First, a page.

The Kaikoura District Council will not have a freedom camping policy in place for this summer, despite a sub-committee having been in place for the past seven months to look at the issue.
A total of 313 surveys were received when the council consulted with the community earlier in the year, which was considered a good response, yet the sub-committee has met only twice since then.
Resulting from the survey was a council decision that acceptable freedom camping sites would be investigated, and subsequent notification of a bylaw would be considered.
The sub-committee has ratified its role will be to address environmental problems, not to consider commercial issues associated with freedom camping. No areas have been identified yet as being suitable for camping, or adversely suitable for prohibition and because of the fact that much of the land in the Kaikoura district is administered by authorities other than the district council, the committee will also need to look into means of controlling freedom camping in those areas.
Initial conversations with one land agency, the Department of Conservation (DOC), indicated it would be happy to work with the council on whatever it deemed appropriate. However district planner and member of the sub-committee Rachel Vaughan said DOC would have its own national process to go though under the act therefore it would not be as easy as it seemed to get a collaborative approach worked out.
Other agencies include KiwiRail, Environment Canterbury (ECan), Land Information New Zealand (LINZ), New Zealand Transport Authority (NZTA).
Mrs Vaughan said in fact the council was in a worse position since the Freedom Camping Act was introduced in August 2011 because campers could not now be moved on without a bylaw. Until the act came in, campers could be moved on under the Litter Act.
Mayor Winston Gray is also on the sub-committee and said the council had a real issue to get something workable with so many authorities being involved. Although this is now the second summer season with nothing in place to deter freedom camping or even to police it and move people on from certain areas, it will now be next summer before a policy is in place, he said.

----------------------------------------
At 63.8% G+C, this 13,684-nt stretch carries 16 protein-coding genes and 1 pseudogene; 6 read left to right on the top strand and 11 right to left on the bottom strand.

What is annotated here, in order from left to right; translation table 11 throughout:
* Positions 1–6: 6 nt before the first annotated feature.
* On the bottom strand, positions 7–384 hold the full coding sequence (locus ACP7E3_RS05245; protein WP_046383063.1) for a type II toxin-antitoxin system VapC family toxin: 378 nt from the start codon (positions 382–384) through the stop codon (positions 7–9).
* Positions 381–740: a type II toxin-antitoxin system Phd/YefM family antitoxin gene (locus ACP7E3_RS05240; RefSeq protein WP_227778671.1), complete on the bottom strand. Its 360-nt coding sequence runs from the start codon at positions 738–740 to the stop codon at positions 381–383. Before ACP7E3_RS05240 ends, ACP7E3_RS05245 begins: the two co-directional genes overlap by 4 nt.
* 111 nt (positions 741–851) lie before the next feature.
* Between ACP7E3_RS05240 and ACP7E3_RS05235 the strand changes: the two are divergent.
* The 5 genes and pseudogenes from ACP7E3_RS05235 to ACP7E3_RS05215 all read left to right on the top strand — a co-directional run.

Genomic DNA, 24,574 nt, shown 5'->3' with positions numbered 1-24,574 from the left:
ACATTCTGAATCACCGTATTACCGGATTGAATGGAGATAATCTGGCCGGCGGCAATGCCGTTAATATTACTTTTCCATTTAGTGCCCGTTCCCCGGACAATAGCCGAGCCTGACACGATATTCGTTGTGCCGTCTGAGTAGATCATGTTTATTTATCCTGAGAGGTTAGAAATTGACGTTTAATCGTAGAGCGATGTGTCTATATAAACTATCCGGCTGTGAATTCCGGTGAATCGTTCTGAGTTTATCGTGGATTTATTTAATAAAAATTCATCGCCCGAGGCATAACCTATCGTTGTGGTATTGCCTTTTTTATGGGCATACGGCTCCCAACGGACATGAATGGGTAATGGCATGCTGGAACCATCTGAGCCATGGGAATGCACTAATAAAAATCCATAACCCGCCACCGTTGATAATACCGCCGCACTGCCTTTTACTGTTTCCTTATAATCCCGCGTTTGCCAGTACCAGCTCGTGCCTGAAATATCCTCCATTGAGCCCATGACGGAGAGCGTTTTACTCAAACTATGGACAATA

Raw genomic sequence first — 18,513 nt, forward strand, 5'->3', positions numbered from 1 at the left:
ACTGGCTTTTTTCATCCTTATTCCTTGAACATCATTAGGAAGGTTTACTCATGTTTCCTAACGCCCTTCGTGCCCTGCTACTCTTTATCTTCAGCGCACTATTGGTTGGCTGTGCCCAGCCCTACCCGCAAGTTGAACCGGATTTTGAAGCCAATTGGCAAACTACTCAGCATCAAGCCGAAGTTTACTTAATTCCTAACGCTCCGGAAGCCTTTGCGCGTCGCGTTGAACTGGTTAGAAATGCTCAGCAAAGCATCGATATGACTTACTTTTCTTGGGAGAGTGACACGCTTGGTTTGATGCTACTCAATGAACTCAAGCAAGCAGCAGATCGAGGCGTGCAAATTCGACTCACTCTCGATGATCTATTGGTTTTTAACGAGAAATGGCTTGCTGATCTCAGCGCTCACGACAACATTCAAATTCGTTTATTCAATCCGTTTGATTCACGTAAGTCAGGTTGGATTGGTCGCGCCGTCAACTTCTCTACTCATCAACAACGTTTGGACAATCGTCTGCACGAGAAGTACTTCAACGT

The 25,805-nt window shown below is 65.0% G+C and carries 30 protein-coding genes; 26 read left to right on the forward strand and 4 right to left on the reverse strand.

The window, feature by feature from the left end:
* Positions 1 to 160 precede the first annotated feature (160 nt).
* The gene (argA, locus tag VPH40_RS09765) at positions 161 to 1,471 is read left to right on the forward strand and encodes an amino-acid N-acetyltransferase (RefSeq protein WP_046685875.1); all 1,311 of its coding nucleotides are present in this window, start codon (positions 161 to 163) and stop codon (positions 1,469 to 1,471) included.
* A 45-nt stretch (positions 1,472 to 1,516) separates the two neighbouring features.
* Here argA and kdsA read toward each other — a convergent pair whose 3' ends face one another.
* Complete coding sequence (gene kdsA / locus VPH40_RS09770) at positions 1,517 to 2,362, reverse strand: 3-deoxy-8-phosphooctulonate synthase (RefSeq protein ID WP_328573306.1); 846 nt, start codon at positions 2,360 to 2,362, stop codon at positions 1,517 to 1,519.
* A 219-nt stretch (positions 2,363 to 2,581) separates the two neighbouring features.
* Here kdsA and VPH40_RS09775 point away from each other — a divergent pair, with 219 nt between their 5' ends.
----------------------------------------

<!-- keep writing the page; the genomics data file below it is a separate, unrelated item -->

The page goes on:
Meanwhile, the Marlborough District Council has approved new freedom camping rules, which exclude freedom camping in the urban areas of Blenheim, Picton, Havelock, Seddon and Renwick.
Councillor Trevor Hook said the new policy meant the council could take enforcement action against offenders, which it had not been able to do before.
Freedom camping had been banned throughout the district but there were no enforcement powers except to tell people to move on.
The new bylaw has been introduced because of a law change that lets councils approve freedom camping except in designated areas. People who breach the bylaw can be fined $200.
A report by council staff said everyone was aware there were freedom campers within the district and this would continue.
"What council needs to focus on is what is possible with the available resources to best manage the issues of freedom camping and its effect on the environment," the report says.
The council's message would continue: "Camp in commercial campgrounds, DOC camps, and other designated sites."
The council will still encourage residents to let them know when they see camper-vans parked in prohibited areas and will continue to collate this information to give a clear indication of where the problems are.
"If areas not included in the prohibited areas are proving problematic, than a bylaw review will be initiated," the report says.
Even in the areas where freedom camping is allowed, there are restrictions.
People must camp in self-contained vehicles, unless a public toilet is provided at the site; no more than two consecutive nights at the site; no fires can be lit; public access cannot be restricted; and all waste is disposed of appropriately.
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